Etymology
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minus (prep., adj., adv.)

late 15c., "with subtraction of," from Latin minus "less," neuter of minor "smaller" (from PIE *mi-nu-, suffixed form of root *mei- (2) "small").

According to OED, this mathematical prepositional use in expressions of calculation was not in the classical Latin word and probably is from North Sea medieval commercial usage of Latin plus and minus to indicate surplus or deficiency of weight or measure.

The origin and original signification of the "minus sign" is disputed. As "deprived of, not having," by 1813. Of temperature, etc., "below 0 or the lowest point of positive reckoning, belonging to the inverse or negative side," by 1811.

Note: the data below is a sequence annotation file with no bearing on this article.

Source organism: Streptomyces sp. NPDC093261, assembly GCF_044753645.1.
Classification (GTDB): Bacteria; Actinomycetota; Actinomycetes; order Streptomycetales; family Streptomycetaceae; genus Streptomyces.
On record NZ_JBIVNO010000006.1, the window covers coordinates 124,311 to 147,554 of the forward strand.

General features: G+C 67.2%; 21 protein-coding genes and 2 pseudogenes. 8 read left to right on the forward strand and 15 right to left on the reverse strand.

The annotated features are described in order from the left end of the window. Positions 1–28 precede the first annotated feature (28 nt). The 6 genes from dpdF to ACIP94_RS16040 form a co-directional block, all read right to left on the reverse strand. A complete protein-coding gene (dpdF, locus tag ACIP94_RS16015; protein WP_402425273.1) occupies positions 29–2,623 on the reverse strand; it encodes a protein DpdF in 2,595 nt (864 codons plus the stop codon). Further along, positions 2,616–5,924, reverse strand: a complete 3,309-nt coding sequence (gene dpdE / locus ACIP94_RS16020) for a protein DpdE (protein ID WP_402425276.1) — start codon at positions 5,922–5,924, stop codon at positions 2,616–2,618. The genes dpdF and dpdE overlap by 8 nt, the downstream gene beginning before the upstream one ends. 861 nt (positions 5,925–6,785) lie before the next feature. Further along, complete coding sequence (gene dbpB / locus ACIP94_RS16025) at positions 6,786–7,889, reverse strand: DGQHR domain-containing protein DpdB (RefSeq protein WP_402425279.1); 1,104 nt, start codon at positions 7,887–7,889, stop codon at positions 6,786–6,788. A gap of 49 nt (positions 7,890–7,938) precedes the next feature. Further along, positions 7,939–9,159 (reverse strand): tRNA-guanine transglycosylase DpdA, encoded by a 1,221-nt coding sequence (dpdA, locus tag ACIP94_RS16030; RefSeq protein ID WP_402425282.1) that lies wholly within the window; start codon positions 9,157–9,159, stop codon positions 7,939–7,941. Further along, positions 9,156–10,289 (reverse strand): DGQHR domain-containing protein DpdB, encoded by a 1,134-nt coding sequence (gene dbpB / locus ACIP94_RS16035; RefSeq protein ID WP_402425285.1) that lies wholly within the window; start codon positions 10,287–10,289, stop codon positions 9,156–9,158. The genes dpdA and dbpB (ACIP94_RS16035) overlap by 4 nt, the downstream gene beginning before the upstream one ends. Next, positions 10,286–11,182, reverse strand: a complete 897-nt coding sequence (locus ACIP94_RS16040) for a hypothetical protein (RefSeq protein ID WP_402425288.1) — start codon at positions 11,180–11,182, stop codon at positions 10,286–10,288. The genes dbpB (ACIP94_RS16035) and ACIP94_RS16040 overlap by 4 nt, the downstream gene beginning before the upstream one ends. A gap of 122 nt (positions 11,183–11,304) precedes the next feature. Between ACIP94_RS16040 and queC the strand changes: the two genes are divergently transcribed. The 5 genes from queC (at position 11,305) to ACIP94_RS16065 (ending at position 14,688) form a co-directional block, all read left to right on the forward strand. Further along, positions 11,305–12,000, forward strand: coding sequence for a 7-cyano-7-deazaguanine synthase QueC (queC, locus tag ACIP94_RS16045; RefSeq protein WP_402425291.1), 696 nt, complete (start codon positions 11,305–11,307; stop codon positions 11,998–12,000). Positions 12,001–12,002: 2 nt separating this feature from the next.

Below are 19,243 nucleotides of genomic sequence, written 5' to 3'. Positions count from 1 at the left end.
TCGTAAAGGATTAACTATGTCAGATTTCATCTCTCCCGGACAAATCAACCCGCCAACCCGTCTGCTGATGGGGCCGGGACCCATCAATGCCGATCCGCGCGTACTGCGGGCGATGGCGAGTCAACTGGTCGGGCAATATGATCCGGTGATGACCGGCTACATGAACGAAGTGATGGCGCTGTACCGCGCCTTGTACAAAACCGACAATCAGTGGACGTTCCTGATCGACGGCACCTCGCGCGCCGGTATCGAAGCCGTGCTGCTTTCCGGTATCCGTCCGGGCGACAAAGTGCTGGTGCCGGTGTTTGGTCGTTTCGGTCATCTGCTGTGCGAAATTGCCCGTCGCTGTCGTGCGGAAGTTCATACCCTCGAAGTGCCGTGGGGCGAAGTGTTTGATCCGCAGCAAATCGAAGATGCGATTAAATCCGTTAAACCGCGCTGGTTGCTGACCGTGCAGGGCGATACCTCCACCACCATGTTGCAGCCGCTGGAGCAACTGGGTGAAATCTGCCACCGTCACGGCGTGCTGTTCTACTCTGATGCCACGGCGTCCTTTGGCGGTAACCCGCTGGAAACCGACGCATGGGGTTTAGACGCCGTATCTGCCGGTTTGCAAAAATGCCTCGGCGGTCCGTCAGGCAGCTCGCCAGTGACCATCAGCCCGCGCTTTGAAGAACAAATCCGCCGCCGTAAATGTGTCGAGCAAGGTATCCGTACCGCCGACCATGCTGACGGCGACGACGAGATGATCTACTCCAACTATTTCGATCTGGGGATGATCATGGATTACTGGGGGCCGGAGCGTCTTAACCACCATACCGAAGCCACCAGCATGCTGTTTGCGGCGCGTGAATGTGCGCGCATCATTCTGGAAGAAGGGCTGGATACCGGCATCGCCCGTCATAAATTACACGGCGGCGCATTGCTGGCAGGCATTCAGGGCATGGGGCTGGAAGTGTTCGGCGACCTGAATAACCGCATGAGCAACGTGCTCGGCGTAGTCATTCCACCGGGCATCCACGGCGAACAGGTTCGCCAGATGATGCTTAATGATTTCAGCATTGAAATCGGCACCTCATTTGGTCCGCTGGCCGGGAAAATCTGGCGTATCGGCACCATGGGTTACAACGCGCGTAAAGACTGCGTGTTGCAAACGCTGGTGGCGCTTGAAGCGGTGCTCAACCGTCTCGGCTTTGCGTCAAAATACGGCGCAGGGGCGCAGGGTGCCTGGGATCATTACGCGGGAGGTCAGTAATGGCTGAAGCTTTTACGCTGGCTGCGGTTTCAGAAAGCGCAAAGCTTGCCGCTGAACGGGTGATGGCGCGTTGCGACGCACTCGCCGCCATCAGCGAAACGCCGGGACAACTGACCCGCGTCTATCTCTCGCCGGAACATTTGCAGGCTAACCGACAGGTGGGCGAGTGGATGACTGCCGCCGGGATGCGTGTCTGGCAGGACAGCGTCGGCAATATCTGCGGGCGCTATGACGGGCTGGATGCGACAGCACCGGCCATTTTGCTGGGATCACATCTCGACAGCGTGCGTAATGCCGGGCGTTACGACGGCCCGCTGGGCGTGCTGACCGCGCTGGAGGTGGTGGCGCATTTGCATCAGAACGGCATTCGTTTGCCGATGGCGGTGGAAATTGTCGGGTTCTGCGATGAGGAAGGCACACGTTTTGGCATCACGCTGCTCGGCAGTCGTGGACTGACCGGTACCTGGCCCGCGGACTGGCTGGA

minus (n.)

1650s, "the minus sign," from minus (prep.). From 1708 as "a negative quantity, a quantity subtracted."

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Definitions of minus
1
minus (adj.)
on the negative side or lower end of a scale;
a grade of B minus
minus 5 degrees
minus (adj.)
involving disadvantage or harm;
minus (or negative) factors
Synonyms: negative
2
minus (n.)
an arithmetic operation in which the difference between two numbers is calculated;
four minus three equals one
Synonyms: subtraction
From wordnet.princeton.edu